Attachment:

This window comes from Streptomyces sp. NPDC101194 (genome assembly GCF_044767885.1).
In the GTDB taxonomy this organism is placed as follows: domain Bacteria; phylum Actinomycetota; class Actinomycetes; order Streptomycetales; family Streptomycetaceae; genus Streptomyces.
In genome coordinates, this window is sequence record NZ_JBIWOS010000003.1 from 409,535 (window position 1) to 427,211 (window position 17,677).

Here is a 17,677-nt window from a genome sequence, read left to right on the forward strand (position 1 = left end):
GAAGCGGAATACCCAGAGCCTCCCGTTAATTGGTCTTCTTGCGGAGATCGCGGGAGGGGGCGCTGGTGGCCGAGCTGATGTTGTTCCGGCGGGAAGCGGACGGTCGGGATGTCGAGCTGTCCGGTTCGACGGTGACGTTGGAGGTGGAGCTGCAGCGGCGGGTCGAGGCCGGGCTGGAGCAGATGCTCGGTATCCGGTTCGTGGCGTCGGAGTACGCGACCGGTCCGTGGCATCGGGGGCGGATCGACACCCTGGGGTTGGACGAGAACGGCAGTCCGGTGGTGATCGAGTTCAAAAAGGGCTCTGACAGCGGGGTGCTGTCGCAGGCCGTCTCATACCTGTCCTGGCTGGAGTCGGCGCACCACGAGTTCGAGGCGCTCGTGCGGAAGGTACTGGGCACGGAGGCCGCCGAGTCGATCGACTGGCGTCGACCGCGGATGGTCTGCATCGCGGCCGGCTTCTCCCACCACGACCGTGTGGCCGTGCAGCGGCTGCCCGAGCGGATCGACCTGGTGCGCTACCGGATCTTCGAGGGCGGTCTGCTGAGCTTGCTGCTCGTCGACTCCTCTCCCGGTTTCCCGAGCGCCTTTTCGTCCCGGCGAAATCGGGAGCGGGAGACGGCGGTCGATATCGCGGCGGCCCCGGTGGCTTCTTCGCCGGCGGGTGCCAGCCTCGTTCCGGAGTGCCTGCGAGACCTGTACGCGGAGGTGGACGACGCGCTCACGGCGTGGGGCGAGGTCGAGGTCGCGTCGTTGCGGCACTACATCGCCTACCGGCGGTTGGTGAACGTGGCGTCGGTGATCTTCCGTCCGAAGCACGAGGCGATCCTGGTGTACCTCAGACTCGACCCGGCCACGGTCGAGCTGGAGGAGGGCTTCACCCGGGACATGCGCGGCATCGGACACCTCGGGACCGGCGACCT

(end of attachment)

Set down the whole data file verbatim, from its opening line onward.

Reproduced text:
This window comes from Streptomyces sp. NPDC101194 (genome assembly GCF_044767885.1).
In the GTDB taxonomy this organism is placed as follows: domain Bacteria; phylum Actinomycetota; class Actinomycetes; order Streptomycetales; family Streptomycetaceae; genus Streptomyces.
In genome coordinates, this window is sequence record NZ_JBIWOS010000003.1 from 409,535 (window position 1) to 427,211 (window position 17,677).

Here is a 17,677-nt window from a genome sequence, read left to right on the forward strand (position 1 = left end):
GAAGCGGAATACCCAGAGCCTCCCGTTAATTGGTCTTCTTGCGGAGATCGCGGGAGGGGGCGCTGGTGGCCGAGCTGATGTTGTTCCGGCGGGAAGCGGACGGTCGGGATGTCGAGCTGTCCGGTTCGACGGTGACGTTGGAGGTGGAGCTGCAGCGGCGGGTCGAGGCCGGGCTGGAGCAGATGCTCGGTATCCGGTTCGTGGCGTCGGAGTACGCGACCGGTCCGTGGCATCGGGGGCGGATCGACACCCTGGGGTTGGACGAGAACGGCAGTCCGGTGGTGATCGAGTTCAAAAAGGGCTCTGACAGCGGGGTGCTGTCGCAGGCCGTCTCATACCTGTCCTGGCTGGAGTCGGCGCACCACGAGTTCGAGGCGCTCGTGCGGAAGGTACTGGGCACGGAGGCCGCCGAGTCGATCGACTGGCGTCGACCGCGGATGGTCTGCATCGCGGCCGGCTTCTCCCACCACGACCGTGTGGCCGTGCAGCGGCTGCCCGAGCGGATCGACCTGGTGCGCTACCGGATCTTCGAGGGCGGTCTGCTGAGCTTGCTGCTCGTCGACTCCTCTCCCGGTTTCCCGAGCGCCTTTTCGTCCCGGCGAAATCGGGAGCGGGAGACGGCGGTCGATATCGCGGCGGCCCCGGTGGCTTCTTCGCCGGCGGGTGCCAGCCTCGTTCCGGAGTGCCTGCGAGACCTGTACGCGGAGGTGGACGACGCGCTCACGGCGTGGGGCGAGGTCGAGGTCGCGTCGTTGCGGCACTACATCGCCTACCGGCGGTTGGTGAACGTGGCGTCGGTGATCTTCCGTCCGAAGCACGAGGCGATCCTGGTGTACCTCAGACTCGACCCGGCCACGGTCGAGCTGGAGGAGGGCTTCACCCGGGACATGCGCGGCATCGGACACCTCGGGACCGGCGACCT